The key to success within a container or vertical farm is being able to maintain a manufactured climate and the ideal conditions for crop growth. As briefly mentioned above, CFD (computational fluid dynamics) has the potential to help farmers understand a particular environment and assess the performance of any installed HVAC systems. Through better understanding of a container or grow facility, design changes can be made and an optimal environment created.
In summary, CFD simulation tools can help with the following farming challenges:
- Grow Salad in January: No matter what the climate, containers or grow rooms can be optimised to create ideal conditions to grow produce out of season or outside a country of origin.
- Maintain Health & Production Levels: Fans directly impact the quality and yield of crops and control contamination. Don't forget, your ventilation systems are an investment in your bottom line - why wouldn't you want them working to their maximum potential?
- Maximize Performance: Many farmers are using guess work to run their fans and HVAC systems in agricultural buildings. In numerous cases, they are running fans at higher speeds and in locations that may not be creating the optimal environment for crops or livestock. Using CFD to understand airflow within a building enables you to efficiently utilize your fans and ventilation systems in the most effective areas.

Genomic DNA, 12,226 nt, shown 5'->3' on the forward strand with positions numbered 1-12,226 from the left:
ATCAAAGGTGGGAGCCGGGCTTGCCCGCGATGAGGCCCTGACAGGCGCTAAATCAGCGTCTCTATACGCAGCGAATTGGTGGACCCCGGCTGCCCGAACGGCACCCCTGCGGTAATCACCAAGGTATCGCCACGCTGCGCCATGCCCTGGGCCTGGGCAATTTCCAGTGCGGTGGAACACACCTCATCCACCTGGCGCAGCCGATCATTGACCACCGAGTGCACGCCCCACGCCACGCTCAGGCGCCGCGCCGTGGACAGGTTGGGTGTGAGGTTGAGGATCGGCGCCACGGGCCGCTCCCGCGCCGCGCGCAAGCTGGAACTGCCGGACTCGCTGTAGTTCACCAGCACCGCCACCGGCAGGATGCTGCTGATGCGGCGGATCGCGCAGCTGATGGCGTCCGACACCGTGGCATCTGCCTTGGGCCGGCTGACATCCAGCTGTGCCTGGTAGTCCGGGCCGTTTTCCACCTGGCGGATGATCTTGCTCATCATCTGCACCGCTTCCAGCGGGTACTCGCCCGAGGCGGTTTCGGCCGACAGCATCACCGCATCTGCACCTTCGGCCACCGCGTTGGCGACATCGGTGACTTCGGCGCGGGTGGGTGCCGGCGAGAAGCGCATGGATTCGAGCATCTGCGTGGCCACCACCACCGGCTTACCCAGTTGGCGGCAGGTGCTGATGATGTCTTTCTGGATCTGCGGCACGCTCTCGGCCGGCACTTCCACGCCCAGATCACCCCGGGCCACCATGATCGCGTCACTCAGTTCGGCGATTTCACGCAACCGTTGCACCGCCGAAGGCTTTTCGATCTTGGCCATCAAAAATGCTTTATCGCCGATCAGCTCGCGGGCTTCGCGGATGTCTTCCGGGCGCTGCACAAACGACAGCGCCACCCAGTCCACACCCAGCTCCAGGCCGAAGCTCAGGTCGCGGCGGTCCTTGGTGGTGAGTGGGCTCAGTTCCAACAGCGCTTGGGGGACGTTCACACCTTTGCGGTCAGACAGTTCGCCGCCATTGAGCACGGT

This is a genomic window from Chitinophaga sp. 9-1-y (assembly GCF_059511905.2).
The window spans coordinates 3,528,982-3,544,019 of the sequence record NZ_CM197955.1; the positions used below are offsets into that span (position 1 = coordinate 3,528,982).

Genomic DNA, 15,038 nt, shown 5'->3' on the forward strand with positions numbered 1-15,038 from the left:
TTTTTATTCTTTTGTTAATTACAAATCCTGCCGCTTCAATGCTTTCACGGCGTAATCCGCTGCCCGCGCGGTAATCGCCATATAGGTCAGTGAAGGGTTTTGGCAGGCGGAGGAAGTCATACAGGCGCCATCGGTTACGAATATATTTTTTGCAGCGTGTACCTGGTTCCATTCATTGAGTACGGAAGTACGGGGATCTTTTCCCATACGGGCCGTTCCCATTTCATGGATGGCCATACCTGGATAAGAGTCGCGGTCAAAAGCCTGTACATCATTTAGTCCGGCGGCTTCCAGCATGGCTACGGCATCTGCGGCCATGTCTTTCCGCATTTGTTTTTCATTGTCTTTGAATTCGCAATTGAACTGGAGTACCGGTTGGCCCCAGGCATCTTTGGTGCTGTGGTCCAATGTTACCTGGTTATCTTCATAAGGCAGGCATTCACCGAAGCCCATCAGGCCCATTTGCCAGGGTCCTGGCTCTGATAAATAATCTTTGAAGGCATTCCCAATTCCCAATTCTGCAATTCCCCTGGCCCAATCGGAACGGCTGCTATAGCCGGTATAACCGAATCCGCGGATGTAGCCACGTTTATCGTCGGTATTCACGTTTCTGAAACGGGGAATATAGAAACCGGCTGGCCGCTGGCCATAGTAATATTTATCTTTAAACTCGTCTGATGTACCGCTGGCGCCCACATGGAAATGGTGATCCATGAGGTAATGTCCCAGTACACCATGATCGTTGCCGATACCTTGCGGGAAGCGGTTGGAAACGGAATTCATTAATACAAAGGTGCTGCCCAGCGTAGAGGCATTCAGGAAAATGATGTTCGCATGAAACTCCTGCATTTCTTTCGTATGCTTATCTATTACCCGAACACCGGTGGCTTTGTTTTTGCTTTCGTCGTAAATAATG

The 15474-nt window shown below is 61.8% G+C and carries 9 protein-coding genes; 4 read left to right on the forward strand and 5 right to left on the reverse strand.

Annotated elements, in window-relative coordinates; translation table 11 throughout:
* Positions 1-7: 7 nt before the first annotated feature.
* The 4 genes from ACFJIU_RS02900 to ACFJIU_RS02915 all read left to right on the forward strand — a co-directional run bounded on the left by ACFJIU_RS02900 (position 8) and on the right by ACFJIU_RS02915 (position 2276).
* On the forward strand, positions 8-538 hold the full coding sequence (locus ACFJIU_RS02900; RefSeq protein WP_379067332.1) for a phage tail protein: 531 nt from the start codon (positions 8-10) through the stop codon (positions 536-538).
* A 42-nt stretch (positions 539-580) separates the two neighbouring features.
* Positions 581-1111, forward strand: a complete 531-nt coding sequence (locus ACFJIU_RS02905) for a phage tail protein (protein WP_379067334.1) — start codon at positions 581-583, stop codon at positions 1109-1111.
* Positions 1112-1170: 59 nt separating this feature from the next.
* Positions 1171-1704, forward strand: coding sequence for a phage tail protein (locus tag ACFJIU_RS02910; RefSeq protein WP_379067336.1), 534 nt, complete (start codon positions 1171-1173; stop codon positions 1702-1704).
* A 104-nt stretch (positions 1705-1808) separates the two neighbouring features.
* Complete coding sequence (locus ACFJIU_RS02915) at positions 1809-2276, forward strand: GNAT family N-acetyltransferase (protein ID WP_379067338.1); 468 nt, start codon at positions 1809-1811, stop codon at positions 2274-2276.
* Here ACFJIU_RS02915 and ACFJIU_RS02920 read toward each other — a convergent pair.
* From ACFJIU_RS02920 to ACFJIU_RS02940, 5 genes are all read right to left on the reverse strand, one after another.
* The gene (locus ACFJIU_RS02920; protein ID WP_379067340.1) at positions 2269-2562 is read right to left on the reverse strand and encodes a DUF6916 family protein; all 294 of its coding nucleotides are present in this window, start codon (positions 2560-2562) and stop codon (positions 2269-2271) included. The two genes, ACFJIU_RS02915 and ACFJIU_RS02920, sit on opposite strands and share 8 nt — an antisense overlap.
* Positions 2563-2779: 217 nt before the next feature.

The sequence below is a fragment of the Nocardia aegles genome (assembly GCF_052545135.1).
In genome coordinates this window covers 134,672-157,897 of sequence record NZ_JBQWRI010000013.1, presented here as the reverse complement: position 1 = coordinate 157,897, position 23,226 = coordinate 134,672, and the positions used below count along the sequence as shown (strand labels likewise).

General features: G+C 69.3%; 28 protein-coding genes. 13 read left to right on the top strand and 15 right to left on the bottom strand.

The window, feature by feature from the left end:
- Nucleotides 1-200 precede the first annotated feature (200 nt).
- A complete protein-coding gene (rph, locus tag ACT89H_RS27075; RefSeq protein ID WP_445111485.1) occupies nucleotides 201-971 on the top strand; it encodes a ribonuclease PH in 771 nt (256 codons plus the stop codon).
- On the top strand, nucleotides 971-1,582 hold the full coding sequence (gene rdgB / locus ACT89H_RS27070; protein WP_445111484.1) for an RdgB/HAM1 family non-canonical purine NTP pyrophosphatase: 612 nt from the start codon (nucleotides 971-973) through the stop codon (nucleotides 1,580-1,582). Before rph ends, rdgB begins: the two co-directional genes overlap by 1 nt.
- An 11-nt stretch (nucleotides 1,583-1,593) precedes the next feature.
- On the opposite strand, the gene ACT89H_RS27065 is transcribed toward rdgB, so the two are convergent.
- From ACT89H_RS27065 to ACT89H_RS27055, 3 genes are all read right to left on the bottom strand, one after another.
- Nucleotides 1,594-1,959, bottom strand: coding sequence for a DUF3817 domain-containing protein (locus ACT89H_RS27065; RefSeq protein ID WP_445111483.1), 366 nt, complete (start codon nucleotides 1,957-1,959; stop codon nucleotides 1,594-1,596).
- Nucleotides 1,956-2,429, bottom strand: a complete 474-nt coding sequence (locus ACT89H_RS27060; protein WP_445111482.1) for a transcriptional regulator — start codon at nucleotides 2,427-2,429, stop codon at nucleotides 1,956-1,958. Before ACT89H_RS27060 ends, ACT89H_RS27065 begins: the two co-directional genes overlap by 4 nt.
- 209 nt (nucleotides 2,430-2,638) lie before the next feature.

- Prolong Equipment Life: By using HVAC systems more efficiently and only as necessary, you could potentially prolong their lifespan and prevent premature failure and replacement.
- Reduce Costs: A direct advantage of a well functioning HVAC system is an increase in energy efficiency and a potential reduction in costs.
CFD simulation software is enabling indoor farmers to create the perfect growing environment.
Read more about using CFD simulation for indoor farming HVAC challenges.
EXN/Aero: CFD Simulation In The Cloud
Whether you're an existing farmer or a budding grower, accessing CFD simulation software is easier than ever. Of course, you'll still need to understand the results and what they mean, so our engineers at Envenio have created the Onboarding Program. We'll work with you on a project, simulating your grow facility and training you on the platform at the same time.